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SF police refuse to admit man killed by officers had airsoft guns

The California Department of Justice has taken over the investigation into a deadly police shooting Thursday at San Francisco’s airport after authorities determined the suspect—initially believed to be armed with two handguns—was carrying airsoft guns.

But in a twist Friday, the San Francisco Police Department—the agency whose officers shot the man to death—maintained that the man was carrying a handgun. Meanwhile, other agencies involved in the case have been releasing more information about the shooting while also confirming that the alleged handguns were actually airsoft guns.

The shooting occurred around 7:30 a.m. inside the airport’s international terminal after 911 callers reported a suspicious man, authorities said. The suspect allegedly demonstrated “threatening behavior” and officers fired less-lethal munitions before opening fire with their guns.

San Mateo County District Attorney Steve Wagstaffe, whose office was initially investigating the shooting because San Francisco International Airport is located in his jurisdiction, told The Standard that the state Attorney General’s Office took over the case early Thursday afternoon—when authorities determined the firearms were airsoft guns.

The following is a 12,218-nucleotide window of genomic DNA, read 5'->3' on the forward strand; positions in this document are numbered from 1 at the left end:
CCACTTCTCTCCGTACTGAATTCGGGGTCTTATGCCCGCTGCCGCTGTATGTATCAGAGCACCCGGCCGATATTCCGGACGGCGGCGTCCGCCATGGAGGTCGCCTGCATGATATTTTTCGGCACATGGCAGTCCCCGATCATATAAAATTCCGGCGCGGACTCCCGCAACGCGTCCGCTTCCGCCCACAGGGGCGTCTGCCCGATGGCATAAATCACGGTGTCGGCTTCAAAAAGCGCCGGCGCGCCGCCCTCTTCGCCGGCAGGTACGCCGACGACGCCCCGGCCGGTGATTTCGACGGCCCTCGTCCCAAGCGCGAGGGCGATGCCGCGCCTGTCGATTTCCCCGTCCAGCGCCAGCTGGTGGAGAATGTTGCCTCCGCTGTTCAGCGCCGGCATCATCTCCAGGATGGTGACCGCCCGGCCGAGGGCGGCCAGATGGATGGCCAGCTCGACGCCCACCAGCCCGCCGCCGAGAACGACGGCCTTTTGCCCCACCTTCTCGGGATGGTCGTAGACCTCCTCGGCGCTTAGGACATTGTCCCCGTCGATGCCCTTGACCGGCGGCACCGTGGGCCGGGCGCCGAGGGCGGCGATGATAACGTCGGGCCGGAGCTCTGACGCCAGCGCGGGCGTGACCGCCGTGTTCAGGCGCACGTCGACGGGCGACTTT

Wagstaffe said the man killed by police was also found to be in possession of a knife.

A spokesperson for the California Department of Justice confirmed in an email that the suspect did not possess real guns. “An airsoft gun—like a replica gun—is not considered a deadly weapon unless it is used in some particular manner likely to produce death or great bodily injury (e.g., as a bludgeon),” an officials said. “However, it’s not the same as replica gun, which is incapable of firing.”

The state is required to investigate any police killing of an unarmed person under a new state law that went into effect last July.

A homeless bystander was also injured in the incident. Authorities have not disclosed how the man was hurt but his injuries were not considered life threatening.

Officer Robert Rueca, a San Francisco police spokesperson, declined to answer many of The Standard’s questions about the shooting in an email Friday afternoon, but he maintained that the man was armed with a “handgun.”

When given a chance to confirm the guns were airsoft weapons, Rueca simply noted that the man was “armed.” Below are The Standard’s questions and the department’s answers:

The Police Department will be required to hold a public meeting to release more details about the shooting within 10 days of the incident.

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